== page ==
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Tuesday, February 1, 2011

Talking it out

In the Modernities Seminar the other day I gave my paper by simply talking it out. I had the printed paper in front of me, and read some quotes from it, but I did not read a paper aloud. I always feel stupid reading a paper to an audience when I feel I should be talking to them.

The process of talking allowed me to come up with a new conception of what I was doing, to synthesize material. I was articulate enough to put forward my ideas. The other attendees at the seminar then grilled me for an hour and a half. I responded to whatever was thrown at me.

In the graduate course I am teaching, a student gave a presentation on René Girard, then we talked about the ideas. I didn't lecture at all. At most, I gave longer-than-I-should have interventions.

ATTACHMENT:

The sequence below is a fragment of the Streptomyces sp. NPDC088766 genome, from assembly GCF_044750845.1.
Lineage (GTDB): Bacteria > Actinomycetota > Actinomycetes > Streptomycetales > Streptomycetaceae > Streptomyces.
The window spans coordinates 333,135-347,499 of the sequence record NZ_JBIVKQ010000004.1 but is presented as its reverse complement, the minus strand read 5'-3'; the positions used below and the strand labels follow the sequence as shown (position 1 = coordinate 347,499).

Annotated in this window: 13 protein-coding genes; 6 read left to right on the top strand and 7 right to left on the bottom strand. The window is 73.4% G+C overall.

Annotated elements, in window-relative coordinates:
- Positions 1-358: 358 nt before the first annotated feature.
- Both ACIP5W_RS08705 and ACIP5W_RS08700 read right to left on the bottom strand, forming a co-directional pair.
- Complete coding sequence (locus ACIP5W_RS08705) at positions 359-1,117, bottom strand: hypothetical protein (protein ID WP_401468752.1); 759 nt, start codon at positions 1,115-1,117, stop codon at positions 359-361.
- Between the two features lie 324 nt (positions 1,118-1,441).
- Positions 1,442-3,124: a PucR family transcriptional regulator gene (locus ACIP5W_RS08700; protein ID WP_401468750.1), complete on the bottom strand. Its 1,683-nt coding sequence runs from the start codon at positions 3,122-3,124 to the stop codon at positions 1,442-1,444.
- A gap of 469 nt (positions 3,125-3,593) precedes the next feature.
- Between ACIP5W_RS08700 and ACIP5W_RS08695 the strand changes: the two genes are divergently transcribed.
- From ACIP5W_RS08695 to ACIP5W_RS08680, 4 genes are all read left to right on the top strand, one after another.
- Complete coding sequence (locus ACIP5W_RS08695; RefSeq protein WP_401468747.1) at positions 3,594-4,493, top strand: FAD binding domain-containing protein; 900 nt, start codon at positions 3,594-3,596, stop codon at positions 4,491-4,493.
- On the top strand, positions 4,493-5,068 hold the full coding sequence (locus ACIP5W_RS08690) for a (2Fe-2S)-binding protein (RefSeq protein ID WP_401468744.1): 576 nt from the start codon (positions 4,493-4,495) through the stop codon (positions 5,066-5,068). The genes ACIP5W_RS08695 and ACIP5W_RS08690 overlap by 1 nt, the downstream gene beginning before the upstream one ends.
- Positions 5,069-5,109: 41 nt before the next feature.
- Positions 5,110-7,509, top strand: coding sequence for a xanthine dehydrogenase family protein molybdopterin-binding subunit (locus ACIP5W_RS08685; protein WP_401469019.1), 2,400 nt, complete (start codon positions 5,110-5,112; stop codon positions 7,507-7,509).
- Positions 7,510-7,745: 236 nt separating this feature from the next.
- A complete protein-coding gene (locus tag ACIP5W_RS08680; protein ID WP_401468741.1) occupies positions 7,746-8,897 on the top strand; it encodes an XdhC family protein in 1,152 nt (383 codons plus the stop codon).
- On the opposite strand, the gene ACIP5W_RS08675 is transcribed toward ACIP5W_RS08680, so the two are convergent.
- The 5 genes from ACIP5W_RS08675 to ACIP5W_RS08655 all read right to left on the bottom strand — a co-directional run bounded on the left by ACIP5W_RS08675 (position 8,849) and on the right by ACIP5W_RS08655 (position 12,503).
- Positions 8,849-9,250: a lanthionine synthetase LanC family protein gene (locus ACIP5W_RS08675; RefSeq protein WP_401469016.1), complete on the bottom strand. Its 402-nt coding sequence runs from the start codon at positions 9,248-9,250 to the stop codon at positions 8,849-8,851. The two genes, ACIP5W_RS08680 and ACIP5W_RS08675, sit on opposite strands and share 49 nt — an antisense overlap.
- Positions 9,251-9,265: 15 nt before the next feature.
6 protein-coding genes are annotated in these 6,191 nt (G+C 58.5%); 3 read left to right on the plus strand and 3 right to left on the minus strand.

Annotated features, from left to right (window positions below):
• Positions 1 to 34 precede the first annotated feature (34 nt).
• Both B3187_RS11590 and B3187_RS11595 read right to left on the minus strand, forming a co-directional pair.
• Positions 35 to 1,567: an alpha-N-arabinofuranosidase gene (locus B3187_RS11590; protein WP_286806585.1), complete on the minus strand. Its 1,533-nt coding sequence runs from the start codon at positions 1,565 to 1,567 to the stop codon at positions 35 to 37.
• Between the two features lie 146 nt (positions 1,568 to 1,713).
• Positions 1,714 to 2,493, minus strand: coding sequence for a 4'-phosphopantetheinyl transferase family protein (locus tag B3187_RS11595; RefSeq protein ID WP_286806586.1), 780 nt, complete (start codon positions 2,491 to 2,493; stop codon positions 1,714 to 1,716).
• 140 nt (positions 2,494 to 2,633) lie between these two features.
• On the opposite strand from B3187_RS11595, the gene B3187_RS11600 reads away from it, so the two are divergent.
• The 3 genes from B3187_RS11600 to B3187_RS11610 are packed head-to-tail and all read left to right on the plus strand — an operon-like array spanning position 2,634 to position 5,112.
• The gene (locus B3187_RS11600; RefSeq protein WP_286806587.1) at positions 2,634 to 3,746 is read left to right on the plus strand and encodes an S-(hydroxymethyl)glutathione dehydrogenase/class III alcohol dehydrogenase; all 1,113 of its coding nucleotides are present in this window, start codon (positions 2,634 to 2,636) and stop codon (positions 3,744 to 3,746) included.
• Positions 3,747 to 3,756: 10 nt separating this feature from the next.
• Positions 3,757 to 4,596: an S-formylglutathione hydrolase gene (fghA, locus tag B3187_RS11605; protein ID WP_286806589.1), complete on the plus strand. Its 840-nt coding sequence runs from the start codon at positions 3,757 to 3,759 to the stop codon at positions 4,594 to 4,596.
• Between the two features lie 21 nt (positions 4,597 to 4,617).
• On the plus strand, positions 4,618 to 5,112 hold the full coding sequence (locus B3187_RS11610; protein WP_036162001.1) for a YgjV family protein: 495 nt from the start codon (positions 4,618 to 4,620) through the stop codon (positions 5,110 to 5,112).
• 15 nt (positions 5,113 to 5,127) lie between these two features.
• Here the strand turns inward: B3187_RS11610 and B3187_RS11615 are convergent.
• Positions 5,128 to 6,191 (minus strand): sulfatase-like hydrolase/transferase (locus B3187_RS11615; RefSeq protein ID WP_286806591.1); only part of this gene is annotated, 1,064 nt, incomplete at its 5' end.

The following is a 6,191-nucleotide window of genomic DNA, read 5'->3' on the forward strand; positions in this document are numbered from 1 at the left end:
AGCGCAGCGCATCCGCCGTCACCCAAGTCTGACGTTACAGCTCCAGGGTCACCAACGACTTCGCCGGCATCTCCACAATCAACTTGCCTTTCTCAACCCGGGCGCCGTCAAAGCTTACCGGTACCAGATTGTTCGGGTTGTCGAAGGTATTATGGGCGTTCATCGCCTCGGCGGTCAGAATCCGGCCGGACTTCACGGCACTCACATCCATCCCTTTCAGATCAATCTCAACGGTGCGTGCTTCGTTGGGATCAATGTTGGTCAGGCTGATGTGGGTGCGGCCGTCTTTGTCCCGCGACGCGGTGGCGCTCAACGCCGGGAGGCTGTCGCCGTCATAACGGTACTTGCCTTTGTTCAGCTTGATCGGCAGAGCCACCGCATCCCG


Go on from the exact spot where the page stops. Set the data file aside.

In Unamuno's Niebla, a novel I am teaching in my other course, the main character goes around and asks questions of everyone he knows. What is love? How do you know if a man is really in love. He contrasts his opinions with those of everyone else. To teach the novel I also used a Socratic method.

The soliloquy, whether in Shakespeare or Unamuno, is still a dialogic form, a kind of self-questioning. What should I do? Unamuno is the author of every word in the novel, but he invents characters with differing perspectives in order to figure out what he thinks.

Writing is a form of staged dialogue. For example, I might use a series of quotations from other critics or from my primary sources. I might answer imaginary objections to my arguments. Someone else could respond to my arguments.

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